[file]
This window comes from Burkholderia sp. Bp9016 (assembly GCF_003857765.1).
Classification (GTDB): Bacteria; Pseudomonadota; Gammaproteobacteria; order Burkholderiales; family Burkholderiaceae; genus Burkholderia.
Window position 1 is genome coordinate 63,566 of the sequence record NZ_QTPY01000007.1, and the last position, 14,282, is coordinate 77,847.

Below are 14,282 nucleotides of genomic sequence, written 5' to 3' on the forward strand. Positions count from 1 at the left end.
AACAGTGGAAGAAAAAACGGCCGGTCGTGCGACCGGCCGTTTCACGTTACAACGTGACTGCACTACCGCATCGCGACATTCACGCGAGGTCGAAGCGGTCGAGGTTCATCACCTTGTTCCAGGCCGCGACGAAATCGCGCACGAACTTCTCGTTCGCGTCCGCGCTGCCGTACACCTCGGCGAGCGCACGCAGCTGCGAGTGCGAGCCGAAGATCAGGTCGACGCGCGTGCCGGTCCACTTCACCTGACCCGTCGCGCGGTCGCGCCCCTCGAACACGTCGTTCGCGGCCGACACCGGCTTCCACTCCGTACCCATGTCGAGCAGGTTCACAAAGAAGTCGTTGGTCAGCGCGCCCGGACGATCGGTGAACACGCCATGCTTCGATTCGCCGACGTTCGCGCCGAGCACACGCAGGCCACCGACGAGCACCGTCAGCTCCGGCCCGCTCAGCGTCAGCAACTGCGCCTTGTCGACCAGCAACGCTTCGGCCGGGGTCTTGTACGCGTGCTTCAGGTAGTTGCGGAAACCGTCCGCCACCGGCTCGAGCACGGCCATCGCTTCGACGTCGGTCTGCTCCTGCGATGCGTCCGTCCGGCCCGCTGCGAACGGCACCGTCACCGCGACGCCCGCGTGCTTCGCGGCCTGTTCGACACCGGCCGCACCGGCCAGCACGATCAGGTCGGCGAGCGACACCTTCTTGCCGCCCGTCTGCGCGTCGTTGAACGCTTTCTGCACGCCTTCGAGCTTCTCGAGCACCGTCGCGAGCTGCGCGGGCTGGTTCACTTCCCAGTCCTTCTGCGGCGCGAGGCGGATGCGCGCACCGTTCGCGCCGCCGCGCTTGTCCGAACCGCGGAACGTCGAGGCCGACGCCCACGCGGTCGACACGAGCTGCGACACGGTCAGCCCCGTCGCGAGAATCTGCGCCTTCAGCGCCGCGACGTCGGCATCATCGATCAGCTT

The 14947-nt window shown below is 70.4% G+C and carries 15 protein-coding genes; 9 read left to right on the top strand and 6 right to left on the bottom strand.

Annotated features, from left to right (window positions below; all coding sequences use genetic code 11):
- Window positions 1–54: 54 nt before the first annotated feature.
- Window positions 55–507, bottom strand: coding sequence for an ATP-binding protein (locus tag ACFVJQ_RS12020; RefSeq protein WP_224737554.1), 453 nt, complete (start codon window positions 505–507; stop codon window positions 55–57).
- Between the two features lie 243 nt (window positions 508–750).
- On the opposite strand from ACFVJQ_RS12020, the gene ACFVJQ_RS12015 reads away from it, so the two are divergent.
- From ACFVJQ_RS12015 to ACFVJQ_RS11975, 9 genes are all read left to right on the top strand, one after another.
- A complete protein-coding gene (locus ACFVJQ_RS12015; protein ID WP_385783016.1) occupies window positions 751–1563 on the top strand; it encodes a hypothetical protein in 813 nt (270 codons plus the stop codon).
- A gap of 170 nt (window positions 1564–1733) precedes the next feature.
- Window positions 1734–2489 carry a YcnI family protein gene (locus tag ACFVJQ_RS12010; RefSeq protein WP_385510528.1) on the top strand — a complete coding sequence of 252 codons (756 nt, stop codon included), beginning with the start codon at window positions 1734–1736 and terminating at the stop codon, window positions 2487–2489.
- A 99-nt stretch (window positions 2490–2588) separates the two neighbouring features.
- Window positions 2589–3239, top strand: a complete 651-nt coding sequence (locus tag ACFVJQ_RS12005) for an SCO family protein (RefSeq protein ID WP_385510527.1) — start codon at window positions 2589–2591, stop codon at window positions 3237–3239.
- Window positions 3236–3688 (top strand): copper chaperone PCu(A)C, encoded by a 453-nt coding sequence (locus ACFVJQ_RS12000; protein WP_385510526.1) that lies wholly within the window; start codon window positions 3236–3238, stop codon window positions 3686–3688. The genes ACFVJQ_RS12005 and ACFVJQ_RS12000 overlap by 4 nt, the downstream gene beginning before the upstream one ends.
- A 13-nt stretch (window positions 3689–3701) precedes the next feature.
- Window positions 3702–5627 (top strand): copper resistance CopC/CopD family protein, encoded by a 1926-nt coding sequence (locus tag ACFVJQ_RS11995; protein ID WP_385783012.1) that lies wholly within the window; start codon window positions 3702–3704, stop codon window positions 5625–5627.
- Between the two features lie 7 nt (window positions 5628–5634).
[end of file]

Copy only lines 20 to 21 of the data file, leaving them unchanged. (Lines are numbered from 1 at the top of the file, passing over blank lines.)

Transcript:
- Window positions 3702–5627 (top strand): copper resistance CopC/CopD family protein, encoded by a 1926-nt coding sequence (locus tag ACFVJQ_RS11995; protein ID WP_385783012.1) that lies wholly within the window; start codon window positions 3702–3704, stop codon window positions 5625–5627.
- Between the two features lie 7 nt (window positions 5628–5634).